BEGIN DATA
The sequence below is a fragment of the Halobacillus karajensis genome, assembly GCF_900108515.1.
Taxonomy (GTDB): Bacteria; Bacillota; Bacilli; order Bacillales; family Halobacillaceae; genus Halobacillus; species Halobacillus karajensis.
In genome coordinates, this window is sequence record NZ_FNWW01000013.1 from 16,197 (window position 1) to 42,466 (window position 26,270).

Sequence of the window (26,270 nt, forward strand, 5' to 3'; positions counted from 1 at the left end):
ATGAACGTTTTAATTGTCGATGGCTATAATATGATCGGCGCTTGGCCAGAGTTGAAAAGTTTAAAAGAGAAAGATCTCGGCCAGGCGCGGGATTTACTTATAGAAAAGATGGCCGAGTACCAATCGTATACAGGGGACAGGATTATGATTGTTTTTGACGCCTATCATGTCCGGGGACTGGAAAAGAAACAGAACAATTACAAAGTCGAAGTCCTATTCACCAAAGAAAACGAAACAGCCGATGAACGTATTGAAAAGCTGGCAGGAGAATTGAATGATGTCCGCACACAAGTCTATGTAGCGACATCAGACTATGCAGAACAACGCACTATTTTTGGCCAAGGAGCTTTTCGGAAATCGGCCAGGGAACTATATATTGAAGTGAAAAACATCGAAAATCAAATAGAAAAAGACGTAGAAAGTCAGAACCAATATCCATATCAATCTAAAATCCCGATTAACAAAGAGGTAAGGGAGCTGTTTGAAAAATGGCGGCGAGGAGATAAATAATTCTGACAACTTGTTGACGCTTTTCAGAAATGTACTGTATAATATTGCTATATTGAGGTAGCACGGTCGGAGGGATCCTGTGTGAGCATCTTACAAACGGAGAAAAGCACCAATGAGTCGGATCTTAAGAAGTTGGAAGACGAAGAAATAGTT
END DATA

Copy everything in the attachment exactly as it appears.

The sequence below is a fragment of the Halobacillus karajensis genome, assembly GCF_900108515.1.
Taxonomy (GTDB): Bacteria; Bacillota; Bacilli; order Bacillales; family Halobacillaceae; genus Halobacillus; species Halobacillus karajensis.
In genome coordinates, this window is sequence record NZ_FNWW01000013.1 from 16,197 (window position 1) to 42,466 (window position 26,270).

Sequence of the window (26,270 nt, forward strand, 5' to 3'; positions counted from 1 at the left end):
ATGAACGTTTTAATTGTCGATGGCTATAATATGATCGGCGCTTGGCCAGAGTTGAAAAGTTTAAAAGAGAAAGATCTCGGCCAGGCGCGGGATTTACTTATAGAAAAGATGGCCGAGTACCAATCGTATACAGGGGACAGGATTATGATTGTTTTTGACGCCTATCATGTCCGGGGACTGGAAAAGAAACAGAACAATTACAAAGTCGAAGTCCTATTCACCAAAGAAAACGAAACAGCCGATGAACGTATTGAAAAGCTGGCAGGAGAATTGAATGATGTCCGCACACAAGTCTATGTAGCGACATCAGACTATGCAGAACAACGCACTATTTTTGGCCAAGGAGCTTTTCGGAAATCGGCCAGGGAACTATATATTGAAGTGAAAAACATCGAAAATCAAATAGAAAAAGACGTAGAAAGTCAGAACCAATATCCATATCAATCTAAAATCCCGATTAACAAAGAGGTAAGGGAGCTGTTTGAAAAATGGCGGCGAGGAGATAAATAATTCTGACAACTTGTTGACGCTTTTCAGAAATGTACTGTATAATATTGCTATATTGAGGTAGCACGGTCGGAGGGATCCTGTGTGAGCATCTTACAAACGGAGAAAAGCACCAATGAGTCGGATCTTAAGAAGTTGGAAGACGAAGAAATAGTT